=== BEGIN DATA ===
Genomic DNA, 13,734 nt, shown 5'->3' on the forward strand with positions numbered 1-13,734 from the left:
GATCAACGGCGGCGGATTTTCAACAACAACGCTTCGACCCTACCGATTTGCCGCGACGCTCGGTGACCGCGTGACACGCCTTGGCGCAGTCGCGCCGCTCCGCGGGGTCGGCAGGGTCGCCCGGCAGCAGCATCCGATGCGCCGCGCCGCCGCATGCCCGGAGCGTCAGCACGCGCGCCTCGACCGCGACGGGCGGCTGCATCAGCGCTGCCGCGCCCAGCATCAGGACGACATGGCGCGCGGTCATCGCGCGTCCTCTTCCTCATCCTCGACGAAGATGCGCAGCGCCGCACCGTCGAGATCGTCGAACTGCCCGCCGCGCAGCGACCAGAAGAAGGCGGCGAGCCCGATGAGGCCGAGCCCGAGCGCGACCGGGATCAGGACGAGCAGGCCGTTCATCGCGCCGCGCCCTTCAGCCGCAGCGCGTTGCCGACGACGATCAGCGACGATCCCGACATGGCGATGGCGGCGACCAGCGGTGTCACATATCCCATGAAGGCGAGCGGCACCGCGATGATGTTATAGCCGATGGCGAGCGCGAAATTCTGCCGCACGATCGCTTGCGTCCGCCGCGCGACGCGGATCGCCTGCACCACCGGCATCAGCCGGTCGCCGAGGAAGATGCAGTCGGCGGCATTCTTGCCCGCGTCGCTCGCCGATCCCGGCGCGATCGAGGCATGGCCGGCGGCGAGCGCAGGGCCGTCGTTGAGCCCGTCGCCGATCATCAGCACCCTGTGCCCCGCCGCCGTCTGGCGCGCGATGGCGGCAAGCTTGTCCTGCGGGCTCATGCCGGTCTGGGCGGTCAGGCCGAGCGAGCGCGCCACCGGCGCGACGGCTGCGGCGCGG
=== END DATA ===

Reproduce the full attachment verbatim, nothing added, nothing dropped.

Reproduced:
Genomic DNA, 13,734 nt, shown 5'->3' on the forward strand with positions numbered 1-13,734 from the left:
GATCAACGGCGGCGGATTTTCAACAACAACGCTTCGACCCTACCGATTTGCCGCGACGCTCGGTGACCGCGTGACACGCCTTGGCGCAGTCGCGCCGCTCCGCGGGGTCGGCAGGGTCGCCCGGCAGCAGCATCCGATGCGCCGCGCCGCCGCATGCCCGGAGCGTCAGCACGCGCGCCTCGACCGCGACGGGCGGCTGCATCAGCGCTGCCGCGCCCAGCATCAGGACGACATGGCGCGCGGTCATCGCGCGTCCTCTTCCTCATCCTCGACGAAGATGCGCAGCGCCGCACCGTCGAGATCGTCGAACTGCCCGCCGCGCAGCGACCAGAAGAAGGCGGCGAGCCCGATGAGGCCGAGCCCGAGCGCGACCGGGATCAGGACGAGCAGGCCGTTCATCGCGCCGCGCCCTTCAGCCGCAGCGCGTTGCCGACGACGATCAGCGACGATCCCGACATGGCGATGGCGGCGACCAGCGGTGTCACATATCCCATGAAGGCGAGCGGCACCGCGATGATGTTATAGCCGATGGCGAGCGCGAAATTCTGCCGCACGATCGCTTGCGTCCGCCGCGCGACGCGGATCGCCTGCACCACCGGCATCAGCCGGTCGCCGAGGAAGATGCAGTCGGCGGCATTCTTGCCCGCGTCGCTCGCCGATCCCGGCGCGATCGAGGCATGGCCGGCGGCGAGCGCAGGGCCGTCGTTGAGCCCGTCGCCGATCATCAGCACCCTGTGCCCCGCCGCCGTCTGGCGCGCGATGGCGGCAAGCTTGTCCTGCGGGCTCATGCCGGTCTGGGCGGTCAGGCCGAGCGAGCGCGCCACCGGCGCGACGGCTGCGGCGCGG